You can only imagine what it must feel like to be inside Doug Wheeler’s art installation at the Guggenheim Museum in New York, when you compare its maximum sound intensity of 10 decibels to other daily sounds — a whisper produces around around 40 decibels, an incoming subway train amounts up to 100 decibels.
The artist’s installation PSAD Synthetic Desert III is a chamber filled with a sound-absorbing material called basotect. The material can reduce the sound in a room to uncomfortable or disorienting levels — the Synthetic Desert features 600 pyramids and 400 wedges made from this material, arranged into a sort of miniature mountain range.
Visitors can enter the room in groups of five and are given some time to completely immerse themselves in the experience of being in a nearly soundproof room. The artist was inspired by his trips to the Northern Arizona Deserts and the near silence he had experienced there. The only, very faint sound in the room is a modulated recording from that very place in Arizona.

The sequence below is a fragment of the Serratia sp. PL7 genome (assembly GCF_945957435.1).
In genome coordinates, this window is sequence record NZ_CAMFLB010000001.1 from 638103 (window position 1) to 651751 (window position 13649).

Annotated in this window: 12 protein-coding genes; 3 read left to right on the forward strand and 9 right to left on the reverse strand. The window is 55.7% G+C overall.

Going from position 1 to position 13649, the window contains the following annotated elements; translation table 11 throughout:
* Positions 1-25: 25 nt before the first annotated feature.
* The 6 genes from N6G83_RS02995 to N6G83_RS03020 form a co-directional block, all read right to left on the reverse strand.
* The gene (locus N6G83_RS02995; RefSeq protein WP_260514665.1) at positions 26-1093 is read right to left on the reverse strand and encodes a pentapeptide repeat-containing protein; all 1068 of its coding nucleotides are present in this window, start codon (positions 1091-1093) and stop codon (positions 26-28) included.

More than half of the world’s population lives in cites nowadays and we are continuously exposed to a wide range of sounds and volumes. Arguably, being inside one of the quietest places in New York City must sound very appealing. We are so accustomed to the sound of chatter and moving vehicles around us that this art installation provides a stark contrast to daily urban life — one that we might not experience that often, unless you happen to live close to Northern Arizona Deserts.